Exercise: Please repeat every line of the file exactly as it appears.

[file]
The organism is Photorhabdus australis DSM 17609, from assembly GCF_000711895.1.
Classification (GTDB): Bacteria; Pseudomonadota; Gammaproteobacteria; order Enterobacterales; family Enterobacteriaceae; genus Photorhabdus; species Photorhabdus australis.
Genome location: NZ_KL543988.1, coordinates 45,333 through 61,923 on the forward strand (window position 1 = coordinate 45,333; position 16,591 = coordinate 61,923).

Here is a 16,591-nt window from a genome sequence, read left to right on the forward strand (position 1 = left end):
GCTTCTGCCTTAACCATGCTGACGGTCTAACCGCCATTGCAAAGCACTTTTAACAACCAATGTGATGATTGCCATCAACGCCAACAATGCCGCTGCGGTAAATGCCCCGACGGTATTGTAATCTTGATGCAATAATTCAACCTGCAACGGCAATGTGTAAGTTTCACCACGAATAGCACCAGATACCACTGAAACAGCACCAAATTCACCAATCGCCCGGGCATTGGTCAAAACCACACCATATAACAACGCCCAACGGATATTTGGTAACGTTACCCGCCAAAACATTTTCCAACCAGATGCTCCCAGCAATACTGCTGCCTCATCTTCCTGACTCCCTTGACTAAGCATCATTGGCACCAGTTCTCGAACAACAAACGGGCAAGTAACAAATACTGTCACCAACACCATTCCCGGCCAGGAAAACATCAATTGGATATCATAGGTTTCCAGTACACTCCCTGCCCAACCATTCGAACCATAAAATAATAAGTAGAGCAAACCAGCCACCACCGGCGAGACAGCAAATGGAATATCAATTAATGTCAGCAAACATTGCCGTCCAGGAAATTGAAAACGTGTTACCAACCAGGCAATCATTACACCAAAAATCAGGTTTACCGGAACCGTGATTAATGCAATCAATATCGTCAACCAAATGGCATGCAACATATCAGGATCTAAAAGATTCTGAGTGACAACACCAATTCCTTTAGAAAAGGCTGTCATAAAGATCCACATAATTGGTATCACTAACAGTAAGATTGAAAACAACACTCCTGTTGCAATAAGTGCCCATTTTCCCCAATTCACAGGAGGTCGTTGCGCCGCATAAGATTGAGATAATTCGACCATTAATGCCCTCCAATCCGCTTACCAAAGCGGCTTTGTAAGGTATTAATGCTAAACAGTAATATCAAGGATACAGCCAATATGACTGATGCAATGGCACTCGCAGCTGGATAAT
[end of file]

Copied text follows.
The organism is Photorhabdus australis DSM 17609, from assembly GCF_000711895.1.
Classification (GTDB): Bacteria; Pseudomonadota; Gammaproteobacteria; order Enterobacterales; family Enterobacteriaceae; genus Photorhabdus; species Photorhabdus australis.
Genome location: NZ_KL543988.1, coordinates 45,333 through 61,923 on the forward strand (window position 1 = coordinate 45,333; position 16,591 = coordinate 61,923).

Here is a 16,591-nt window from a genome sequence, read left to right on the forward strand (position 1 = left end):
GCTTCTGCCTTAACCATGCTGACGGTCTAACCGCCATTGCAAAGCACTTTTAACAACCAATGTGATGATTGCCATCAACGCCAACAATGCCGCTGCGGTAAATGCCCCGACGGTATTGTAATCTTGATGCAATAATTCAACCTGCAACGGCAATGTGTAAGTTTCACCACGAATAGCACCAGATACCACTGAAACAGCACCAAATTCACCAATCGCCCGGGCATTGGTCAAAACCACACCATATAACAACGCCCAACGGATATTTGGTAACGTTACCCGCCAAAACATTTTCCAACCAGATGCTCCCAGCAATACTGCTGCCTCATCTTCCTGACTCCCTTGACTAAGCATCATTGGCACCAGTTCTCGAACAACAAACGGGCAAGTAACAAATACTGTCACCAACACCATTCCCGGCCAGGAAAACATCAATTGGATATCATAGGTTTCCAGTACACTCCCTGCCCAACCATTCGAACCATAAAATAATAAGTAGAGCAAACCAGCCACCACCGGCGAGACAGCAAATGGAATATCAATTAATGTCAGCAAACATTGCCGTCCAGGAAATTGAAAACGTGTTACCAACCAGGCAATCATTACACCAAAAATCAGGTTTACCGGAACCGTGATTAATGCAATCAATATCGTCAACCAAATGGCATGCAACATATCAGGATCTAAAAGATTCTGAGTGACAACACCAATTCCTTTAGAAAAGGCTGTCATAAAGATCCACATAATTGGTATCACTAACAGTAAGATTGAAAACAACACTCCTGTTGCAATAAGTGCCCATTTTCCCCAATTCACAGGAGGTCGTTGCGCCGCATAAGATTGAGATAATTCGACCATTAATGCCCTCCAATCCGCTTACCAAAGCGGCTTTGTAAGGTATTAATGCTAAACAGTAATATCAAGGATACAGCCAATATGACTGATGCAATGGCACTCGCAGCTGGATAAT